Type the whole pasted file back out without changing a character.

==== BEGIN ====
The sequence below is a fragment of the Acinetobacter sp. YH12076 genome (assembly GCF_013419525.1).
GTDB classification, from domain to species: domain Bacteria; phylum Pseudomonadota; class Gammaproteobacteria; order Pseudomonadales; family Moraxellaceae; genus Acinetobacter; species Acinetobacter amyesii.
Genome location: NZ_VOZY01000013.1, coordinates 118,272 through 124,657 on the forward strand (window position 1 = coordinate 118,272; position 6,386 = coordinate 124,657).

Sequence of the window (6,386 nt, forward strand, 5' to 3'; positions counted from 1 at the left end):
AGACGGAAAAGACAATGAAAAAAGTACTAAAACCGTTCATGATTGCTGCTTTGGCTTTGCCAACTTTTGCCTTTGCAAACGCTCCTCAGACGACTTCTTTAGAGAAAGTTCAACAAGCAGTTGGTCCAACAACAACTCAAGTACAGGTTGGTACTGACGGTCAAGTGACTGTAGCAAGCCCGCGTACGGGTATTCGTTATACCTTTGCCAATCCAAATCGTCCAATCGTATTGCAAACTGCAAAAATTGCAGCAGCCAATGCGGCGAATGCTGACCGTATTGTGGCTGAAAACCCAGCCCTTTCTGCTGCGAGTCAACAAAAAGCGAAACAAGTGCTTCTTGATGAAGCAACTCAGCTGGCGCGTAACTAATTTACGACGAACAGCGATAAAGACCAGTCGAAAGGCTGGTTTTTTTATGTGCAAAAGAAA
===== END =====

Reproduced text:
The sequence below is a fragment of the Acinetobacter sp. YH12076 genome (assembly GCF_013419525.1).
GTDB classification, from domain to species: domain Bacteria; phylum Pseudomonadota; class Gammaproteobacteria; order Pseudomonadales; family Moraxellaceae; genus Acinetobacter; species Acinetobacter amyesii.
Genome location: NZ_VOZY01000013.1, coordinates 118,272 through 124,657 on the forward strand (window position 1 = coordinate 118,272; position 6,386 = coordinate 124,657).

Sequence of the window (6,386 nt, forward strand, 5' to 3'; positions counted from 1 at the left end):
AGACGGAAAAGACAATGAAAAAAGTACTAAAACCGTTCATGATTGCTGCTTTGGCTTTGCCAACTTTTGCCTTTGCAAACGCTCCTCAGACGACTTCTTTAGAGAAAGTTCAACAAGCAGTTGGTCCAACAACAACTCAAGTACAGGTTGGTACTGACGGTCAAGTGACTGTAGCAAGCCCGCGTACGGGTATTCGTTATACCTTTGCCAATCCAAATCGTCCAATCGTATTGCAAACTGCAAAAATTGCAGCAGCCAATGCGGCGAATGCTGACCGTATTGTGGCTGAAAACCCAGCCCTTTCTGCTGCGAGTCAACAAAAAGCGAAACAAGTGCTTCTTGATGAAGCAACTCAGCTGGCGCGTAACTAATTTACGACGAACAGCGATAAAGACCAGTCGAAAGGCTGGTTTTTTTATGTGCAAAAGAAA